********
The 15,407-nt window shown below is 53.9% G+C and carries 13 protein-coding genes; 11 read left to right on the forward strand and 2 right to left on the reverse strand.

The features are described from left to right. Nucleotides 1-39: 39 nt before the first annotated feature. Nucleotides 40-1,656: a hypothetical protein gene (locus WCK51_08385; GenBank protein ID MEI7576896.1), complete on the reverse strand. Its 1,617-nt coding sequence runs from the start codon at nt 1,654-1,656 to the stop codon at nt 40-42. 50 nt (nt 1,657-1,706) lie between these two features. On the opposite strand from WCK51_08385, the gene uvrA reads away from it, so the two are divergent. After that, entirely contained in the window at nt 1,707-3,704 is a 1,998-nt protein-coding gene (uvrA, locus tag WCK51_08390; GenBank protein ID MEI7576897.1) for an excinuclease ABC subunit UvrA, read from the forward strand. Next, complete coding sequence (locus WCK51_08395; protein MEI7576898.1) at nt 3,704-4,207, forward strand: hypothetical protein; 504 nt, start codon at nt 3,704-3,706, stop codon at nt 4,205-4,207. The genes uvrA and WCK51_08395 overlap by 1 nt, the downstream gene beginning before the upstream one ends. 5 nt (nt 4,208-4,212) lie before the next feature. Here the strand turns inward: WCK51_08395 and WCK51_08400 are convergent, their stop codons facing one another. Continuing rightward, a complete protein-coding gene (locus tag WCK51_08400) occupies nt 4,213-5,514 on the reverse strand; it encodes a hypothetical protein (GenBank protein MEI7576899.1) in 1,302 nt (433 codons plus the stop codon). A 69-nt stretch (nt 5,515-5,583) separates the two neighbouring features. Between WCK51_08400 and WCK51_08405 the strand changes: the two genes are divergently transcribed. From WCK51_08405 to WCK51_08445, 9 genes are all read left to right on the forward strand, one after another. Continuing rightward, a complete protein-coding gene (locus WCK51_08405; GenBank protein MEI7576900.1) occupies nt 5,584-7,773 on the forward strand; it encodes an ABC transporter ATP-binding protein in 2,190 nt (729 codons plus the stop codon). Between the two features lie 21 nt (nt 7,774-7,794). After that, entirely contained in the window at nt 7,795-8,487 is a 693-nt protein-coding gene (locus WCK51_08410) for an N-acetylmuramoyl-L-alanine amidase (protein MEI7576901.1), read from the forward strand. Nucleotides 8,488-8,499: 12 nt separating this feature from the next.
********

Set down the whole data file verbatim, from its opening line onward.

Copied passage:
The 15,407-nt window shown below is 53.9% G+C and carries 13 protein-coding genes; 11 read left to right on the forward strand and 2 right to left on the reverse strand.

The features are described from left to right. Nucleotides 1-39: 39 nt before the first annotated feature. Nucleotides 40-1,656: a hypothetical protein gene (locus WCK51_08385; GenBank protein ID MEI7576896.1), complete on the reverse strand. Its 1,617-nt coding sequence runs from the start codon at nt 1,654-1,656 to the stop codon at nt 40-42. 50 nt (nt 1,657-1,706) lie between these two features. On the opposite strand from WCK51_08385, the gene uvrA reads away from it, so the two are divergent. After that, entirely contained in the window at nt 1,707-3,704 is a 1,998-nt protein-coding gene (uvrA, locus tag WCK51_08390; GenBank protein ID MEI7576897.1) for an excinuclease ABC subunit UvrA, read from the forward strand. Next, complete coding sequence (locus WCK51_08395; protein MEI7576898.1) at nt 3,704-4,207, forward strand: hypothetical protein; 504 nt, start codon at nt 3,704-3,706, stop codon at nt 4,205-4,207. The genes uvrA and WCK51_08395 overlap by 1 nt, the downstream gene beginning before the upstream one ends. 5 nt (nt 4,208-4,212) lie before the next feature. Here the strand turns inward: WCK51_08395 and WCK51_08400 are convergent, their stop codons facing one another. Continuing rightward, a complete protein-coding gene (locus tag WCK51_08400) occupies nt 4,213-5,514 on the reverse strand; it encodes a hypothetical protein (GenBank protein MEI7576899.1) in 1,302 nt (433 codons plus the stop codon). A 69-nt stretch (nt 5,515-5,583) separates the two neighbouring features. Between WCK51_08400 and WCK51_08405 the strand changes: the two genes are divergently transcribed. From WCK51_08405 to WCK51_08445, 9 genes are all read left to right on the forward strand, one after another. Continuing rightward, a complete protein-coding gene (locus WCK51_08405; GenBank protein MEI7576900.1) occupies nt 5,584-7,773 on the forward strand; it encodes an ABC transporter ATP-binding protein in 2,190 nt (729 codons plus the stop codon). Between the two features lie 21 nt (nt 7,774-7,794). After that, entirely contained in the window at nt 7,795-8,487 is a 693-nt protein-coding gene (locus WCK51_08410) for an N-acetylmuramoyl-L-alanine amidase (protein MEI7576901.1), read from the forward strand. Nucleotides 8,488-8,499: 12 nt separating this feature from the next.